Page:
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Government of Western Australia - Department of Fisheries
Wednesday 24 June 2020

Significant penalties handed down in commercial lobster fishing court case

A 36 year-old Geraldton man has today lost western rock lobster fishing entitlements currently valued at more than $7.5 million, had his commercial fishing licence cancelled and been issued with other fines, penalties and court costs amounting to $302,498.

Sam Vincent Basile was sentenced in Perth Magistrates Court this afternoon in a case that demonstrates that quota management controls and compliance for Western Australia’s most valuable fishery are robust and protect the interests of its participants and the State.

WA’s western rock lobster fishery was the first fishery in the world to be independently certified as sustainable, through the international Marine Stewardship Council. This case supports the certification by ensuring there are high levels of compliance with management arrangements.

Basile pleaded guilty to 17 offences on Friday 29 May and today, in addition to the loss of entitlements and licence cancellation, he was issued with a general fine of $86,000 and court costs of $60,000, as well as a mandatory penalty of $156,498 related to the lobster catches associated with the offences.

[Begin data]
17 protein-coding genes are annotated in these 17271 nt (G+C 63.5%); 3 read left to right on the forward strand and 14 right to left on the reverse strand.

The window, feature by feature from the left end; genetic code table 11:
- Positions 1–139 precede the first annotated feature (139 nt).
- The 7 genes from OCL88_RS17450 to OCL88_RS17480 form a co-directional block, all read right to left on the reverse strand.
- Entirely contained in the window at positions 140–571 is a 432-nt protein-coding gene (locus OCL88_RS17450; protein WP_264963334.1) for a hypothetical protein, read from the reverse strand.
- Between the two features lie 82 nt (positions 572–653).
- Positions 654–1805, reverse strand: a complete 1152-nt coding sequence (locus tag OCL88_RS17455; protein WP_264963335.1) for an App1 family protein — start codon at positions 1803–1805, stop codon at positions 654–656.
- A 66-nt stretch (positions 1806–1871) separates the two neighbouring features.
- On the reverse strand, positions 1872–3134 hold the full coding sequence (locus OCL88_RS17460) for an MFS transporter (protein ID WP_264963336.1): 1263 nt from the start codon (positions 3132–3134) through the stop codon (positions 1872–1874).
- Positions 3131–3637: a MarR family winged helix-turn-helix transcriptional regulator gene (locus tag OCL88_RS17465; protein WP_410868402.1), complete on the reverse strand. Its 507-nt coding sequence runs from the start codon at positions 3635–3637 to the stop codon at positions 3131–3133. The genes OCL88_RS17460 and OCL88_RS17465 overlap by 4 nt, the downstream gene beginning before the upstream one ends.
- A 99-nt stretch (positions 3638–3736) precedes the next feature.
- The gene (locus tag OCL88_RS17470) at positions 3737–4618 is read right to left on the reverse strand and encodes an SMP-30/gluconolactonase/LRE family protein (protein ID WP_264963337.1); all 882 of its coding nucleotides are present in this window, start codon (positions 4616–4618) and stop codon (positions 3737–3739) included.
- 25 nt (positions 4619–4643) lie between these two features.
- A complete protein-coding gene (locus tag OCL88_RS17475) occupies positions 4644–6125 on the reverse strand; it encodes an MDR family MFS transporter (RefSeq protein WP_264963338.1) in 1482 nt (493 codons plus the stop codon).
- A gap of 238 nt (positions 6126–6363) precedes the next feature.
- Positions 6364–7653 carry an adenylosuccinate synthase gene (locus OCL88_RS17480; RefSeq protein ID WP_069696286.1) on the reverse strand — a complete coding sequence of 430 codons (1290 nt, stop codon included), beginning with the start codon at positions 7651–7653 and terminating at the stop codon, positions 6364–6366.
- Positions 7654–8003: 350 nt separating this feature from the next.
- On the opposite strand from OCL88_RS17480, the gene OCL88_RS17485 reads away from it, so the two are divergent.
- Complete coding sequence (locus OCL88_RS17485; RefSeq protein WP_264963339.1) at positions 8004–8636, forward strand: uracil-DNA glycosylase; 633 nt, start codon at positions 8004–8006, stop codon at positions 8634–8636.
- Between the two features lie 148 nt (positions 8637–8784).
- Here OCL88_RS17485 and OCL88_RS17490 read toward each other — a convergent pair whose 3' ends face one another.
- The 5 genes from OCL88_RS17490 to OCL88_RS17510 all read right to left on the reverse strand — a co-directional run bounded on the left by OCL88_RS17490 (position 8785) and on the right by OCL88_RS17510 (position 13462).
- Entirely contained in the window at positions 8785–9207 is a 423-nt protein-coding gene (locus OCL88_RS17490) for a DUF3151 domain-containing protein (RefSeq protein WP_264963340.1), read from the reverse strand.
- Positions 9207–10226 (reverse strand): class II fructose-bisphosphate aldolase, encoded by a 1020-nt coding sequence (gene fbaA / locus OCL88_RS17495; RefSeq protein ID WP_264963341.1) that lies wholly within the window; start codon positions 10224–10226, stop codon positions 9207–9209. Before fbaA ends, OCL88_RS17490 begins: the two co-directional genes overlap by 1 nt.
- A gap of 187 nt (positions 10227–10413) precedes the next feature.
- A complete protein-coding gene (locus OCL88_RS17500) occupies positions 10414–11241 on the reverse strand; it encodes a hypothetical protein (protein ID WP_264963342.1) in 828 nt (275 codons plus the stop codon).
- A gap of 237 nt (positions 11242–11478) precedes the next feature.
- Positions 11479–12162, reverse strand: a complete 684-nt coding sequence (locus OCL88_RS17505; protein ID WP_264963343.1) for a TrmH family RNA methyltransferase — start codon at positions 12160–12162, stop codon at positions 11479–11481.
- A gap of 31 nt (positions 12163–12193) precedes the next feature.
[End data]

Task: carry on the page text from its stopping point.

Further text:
The charges Basile pleaded guilty to relate to false and misleading information provided in pre-fishing nominations, catch in excess of licensed entitlement and on seven occasions operating in more than one zone of the West Coast Rock Lobster Managed Fishery during a single trip.

During the case, Perth Magistrates Court was told that on those occasions, Basile had nominated to fish in Zone B of the fishery, in waters immediately adjacent to Geraldton, but each time travelled through that zone and fished in the waters around the Abrolhos Islands, which were within Zone A. 

In order to prove the series of offences, fisheries officers were able to recover relevant tracking data from the navigational computer of the vessel Basile mastered at the time.

Department of Primary Industries and Regional Development (DPIRD) Midwest Compliance Manager Mick Kelly said this case should be a reminder to both commercial and recreational fishers that severe penalties could be imposed for non-compliant behaviour in WA’s fisheries.

“The department has the resources and skills to investigate complex and protracted investigations like this,” Mr Kelly said.

“DPIRD’s fisheries compliance officers have achieved a successful prosecution today through their investigative capabilities, including our increasing use of digital forensics in analysing and compiling evidence for offences.”
 
  The vessel's navigational computers provided proof of the offences

Last modified: 24/06/2020 4:41 PM

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